Google Lends Itself a Helping Hand
If the long-shot duo of the once-dominant is able to create a superior product offering, it may find a way to supplant Google.
In an attempt to spoil the proposed merger, Google CEO Eric Schmidt placed a call to Yahoo CEO Jerry Yang offering assistance in warding off its persistent suitor. On the official Google blog Google SVP David Drummond questioned whether Microsoft would use its takeover of Yahoo! as an opportunity to "exert the same sort of inappropriate and illegal influence over the Internet that it did with the PC."
Microsoft responded by saying that "[t]he combination of Microsoft and Yahoo will create a more competitive marketplace by establishing a compelling No. 2 competitor for Internet search and online advertising" and that "the alternative scenarios only lead to less competition on the Internet."
Conventional wisdom seems to have already weighed in on the result of the merger, not yet consummated and announced less than 72 hours ago. Google clearly dominates the world of online search, and as we noted Friday, a combined Microsoft-Yahoo would barely capture half Google's share of U.S. searches and make a much smaller dent in Google's dominance abroad. Analysts do not expect this dynamic to change in the near future, as most users prefer Google's search for the simple reason that it is far superior to anything else available.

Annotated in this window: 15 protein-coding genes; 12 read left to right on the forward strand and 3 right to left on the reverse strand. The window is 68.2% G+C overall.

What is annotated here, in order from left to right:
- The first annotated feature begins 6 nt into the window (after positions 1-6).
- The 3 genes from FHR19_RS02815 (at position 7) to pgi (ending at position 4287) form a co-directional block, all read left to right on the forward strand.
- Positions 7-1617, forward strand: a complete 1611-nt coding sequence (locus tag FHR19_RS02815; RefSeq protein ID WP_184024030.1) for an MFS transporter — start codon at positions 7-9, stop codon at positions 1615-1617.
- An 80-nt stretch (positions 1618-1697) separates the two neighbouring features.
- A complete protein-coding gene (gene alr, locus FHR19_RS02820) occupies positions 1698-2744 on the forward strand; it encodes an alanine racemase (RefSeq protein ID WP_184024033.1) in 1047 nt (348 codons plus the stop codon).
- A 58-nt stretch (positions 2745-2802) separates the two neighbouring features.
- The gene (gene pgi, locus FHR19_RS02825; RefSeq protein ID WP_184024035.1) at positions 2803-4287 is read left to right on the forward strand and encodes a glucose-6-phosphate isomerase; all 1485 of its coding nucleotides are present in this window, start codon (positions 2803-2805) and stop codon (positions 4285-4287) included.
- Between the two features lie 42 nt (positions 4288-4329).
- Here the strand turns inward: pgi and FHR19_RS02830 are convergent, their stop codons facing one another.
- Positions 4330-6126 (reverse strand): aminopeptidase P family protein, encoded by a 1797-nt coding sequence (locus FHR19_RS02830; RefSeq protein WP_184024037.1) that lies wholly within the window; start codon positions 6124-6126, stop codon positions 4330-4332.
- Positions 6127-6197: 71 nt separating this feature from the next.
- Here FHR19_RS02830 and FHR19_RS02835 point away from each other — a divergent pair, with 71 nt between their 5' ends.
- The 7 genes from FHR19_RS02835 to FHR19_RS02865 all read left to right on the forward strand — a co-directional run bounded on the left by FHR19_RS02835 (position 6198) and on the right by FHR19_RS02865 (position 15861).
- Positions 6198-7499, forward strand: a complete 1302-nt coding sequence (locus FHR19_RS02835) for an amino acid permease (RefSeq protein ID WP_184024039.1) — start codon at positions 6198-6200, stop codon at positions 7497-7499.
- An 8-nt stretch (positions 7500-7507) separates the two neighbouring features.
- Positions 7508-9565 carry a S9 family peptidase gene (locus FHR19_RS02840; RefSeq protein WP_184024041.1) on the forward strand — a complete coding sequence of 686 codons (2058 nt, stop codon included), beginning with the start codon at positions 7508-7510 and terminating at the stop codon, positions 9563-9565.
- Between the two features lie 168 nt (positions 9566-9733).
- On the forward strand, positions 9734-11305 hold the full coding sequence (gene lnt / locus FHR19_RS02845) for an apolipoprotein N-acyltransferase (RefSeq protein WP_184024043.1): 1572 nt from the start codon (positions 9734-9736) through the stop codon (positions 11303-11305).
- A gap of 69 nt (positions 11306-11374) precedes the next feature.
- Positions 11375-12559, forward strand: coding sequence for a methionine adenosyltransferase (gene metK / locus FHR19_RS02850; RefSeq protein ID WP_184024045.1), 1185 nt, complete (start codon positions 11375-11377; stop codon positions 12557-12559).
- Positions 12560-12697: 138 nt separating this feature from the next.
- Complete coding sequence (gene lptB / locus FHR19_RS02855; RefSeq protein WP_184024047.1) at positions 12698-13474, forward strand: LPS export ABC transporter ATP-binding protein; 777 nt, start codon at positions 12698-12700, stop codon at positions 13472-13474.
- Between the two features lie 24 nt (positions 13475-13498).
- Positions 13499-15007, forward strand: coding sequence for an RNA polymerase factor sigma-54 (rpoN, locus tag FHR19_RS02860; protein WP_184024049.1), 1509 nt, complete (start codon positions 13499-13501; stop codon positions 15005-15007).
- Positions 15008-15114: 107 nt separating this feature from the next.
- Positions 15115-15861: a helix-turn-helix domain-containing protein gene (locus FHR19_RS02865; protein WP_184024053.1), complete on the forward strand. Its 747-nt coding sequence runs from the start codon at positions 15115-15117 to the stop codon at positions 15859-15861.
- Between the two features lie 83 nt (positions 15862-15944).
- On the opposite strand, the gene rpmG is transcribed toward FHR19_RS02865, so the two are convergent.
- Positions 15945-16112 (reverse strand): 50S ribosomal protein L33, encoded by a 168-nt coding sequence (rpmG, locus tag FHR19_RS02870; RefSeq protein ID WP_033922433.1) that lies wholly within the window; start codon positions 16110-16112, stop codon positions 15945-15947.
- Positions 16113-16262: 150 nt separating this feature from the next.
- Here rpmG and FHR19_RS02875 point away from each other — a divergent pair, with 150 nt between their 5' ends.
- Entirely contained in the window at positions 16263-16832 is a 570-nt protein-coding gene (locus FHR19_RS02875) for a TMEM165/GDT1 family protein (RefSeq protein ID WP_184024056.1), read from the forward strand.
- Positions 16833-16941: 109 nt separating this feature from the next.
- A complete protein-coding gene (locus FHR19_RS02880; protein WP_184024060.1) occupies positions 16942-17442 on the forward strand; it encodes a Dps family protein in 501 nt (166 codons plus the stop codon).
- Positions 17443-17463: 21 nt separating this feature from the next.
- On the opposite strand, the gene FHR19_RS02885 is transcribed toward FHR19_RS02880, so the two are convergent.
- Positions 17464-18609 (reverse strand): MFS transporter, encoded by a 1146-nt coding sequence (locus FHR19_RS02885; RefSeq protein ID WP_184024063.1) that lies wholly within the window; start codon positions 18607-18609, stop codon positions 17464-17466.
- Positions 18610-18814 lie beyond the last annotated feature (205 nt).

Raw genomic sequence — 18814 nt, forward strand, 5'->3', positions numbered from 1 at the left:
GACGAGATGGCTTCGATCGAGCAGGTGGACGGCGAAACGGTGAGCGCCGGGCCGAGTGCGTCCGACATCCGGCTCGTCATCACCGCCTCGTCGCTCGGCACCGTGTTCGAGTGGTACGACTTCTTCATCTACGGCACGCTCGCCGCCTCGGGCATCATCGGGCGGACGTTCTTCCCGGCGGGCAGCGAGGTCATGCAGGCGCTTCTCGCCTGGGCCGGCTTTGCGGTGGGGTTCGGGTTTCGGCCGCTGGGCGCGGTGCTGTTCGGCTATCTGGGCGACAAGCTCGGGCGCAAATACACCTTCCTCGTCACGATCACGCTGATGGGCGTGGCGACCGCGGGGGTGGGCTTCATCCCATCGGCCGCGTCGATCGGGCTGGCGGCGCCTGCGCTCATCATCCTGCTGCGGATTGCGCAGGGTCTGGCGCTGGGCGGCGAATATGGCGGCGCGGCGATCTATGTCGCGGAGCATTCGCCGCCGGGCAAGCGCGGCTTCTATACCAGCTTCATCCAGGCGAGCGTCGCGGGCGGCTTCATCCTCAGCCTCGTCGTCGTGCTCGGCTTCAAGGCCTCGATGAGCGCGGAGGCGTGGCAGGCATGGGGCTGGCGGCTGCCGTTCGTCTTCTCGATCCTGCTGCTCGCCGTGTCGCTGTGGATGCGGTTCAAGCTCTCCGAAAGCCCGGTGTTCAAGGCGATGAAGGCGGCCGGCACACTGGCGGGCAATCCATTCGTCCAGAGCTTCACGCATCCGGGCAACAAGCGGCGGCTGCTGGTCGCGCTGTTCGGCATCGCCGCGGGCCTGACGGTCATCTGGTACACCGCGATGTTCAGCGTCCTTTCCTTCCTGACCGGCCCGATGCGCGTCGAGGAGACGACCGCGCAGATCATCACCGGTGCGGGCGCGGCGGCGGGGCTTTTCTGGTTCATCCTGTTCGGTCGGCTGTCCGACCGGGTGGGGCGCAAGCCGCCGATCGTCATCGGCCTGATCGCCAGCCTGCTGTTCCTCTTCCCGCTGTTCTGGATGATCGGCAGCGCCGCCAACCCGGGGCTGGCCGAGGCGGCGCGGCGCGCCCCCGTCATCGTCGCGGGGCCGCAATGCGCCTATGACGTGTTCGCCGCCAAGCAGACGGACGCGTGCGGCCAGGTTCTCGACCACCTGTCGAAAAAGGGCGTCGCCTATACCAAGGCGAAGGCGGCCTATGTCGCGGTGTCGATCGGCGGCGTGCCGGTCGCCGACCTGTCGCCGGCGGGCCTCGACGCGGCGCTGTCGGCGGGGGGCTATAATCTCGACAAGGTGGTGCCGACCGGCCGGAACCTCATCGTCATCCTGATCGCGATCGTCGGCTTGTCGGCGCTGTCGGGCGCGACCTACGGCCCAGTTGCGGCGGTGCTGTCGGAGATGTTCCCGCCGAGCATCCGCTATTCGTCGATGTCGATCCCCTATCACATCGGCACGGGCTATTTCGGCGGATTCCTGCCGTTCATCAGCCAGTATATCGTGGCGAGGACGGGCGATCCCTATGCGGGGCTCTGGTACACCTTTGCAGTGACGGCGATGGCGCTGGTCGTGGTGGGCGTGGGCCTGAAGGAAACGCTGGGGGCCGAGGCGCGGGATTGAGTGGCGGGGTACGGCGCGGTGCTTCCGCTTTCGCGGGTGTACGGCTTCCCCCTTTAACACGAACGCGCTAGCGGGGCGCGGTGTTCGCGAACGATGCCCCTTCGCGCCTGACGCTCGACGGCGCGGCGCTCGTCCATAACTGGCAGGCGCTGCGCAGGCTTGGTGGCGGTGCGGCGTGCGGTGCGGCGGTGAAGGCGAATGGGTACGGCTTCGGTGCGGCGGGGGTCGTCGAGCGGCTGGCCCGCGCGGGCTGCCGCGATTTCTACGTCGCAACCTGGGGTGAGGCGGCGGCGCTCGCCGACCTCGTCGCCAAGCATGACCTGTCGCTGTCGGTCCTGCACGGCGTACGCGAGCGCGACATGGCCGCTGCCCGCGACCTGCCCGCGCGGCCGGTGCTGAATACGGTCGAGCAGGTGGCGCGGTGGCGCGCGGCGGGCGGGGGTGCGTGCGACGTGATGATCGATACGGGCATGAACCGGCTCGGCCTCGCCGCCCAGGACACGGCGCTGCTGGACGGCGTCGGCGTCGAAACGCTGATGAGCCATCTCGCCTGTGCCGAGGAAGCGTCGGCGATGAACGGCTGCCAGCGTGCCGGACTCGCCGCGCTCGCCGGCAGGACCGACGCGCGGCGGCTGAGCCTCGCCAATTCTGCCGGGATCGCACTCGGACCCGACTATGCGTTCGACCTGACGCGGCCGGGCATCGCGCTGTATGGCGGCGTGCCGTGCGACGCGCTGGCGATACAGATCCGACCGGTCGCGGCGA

Also being questioned is the extent to which Microsoft-Yahoo! can challenge Google's dominance in online advertising. Google's ad service, like its search, is currently the market leader and not likely to be supplanted any time soon.
Finally, in the near term the biggest challenges for a merger between Microsoft and Yahoo! may be legal battles and the corporate culture integration process. The Senate Judiciary Committee will meet February 8th to discuss the proposed takeover, and many wonder how Microsoft's stuffy corporate image will mix with Yahoo!'s casual and (once) innovative culture.
In the end, if the long-shot duo of the once-dominant is able to create a superior product offering, it may find a way to supplant Google. But as it tends to be, time will be the arbiter of that outcome, as in Google's own words, "[u]sers benefit from constant innovation. It's what makes the Internet such an exciting place.
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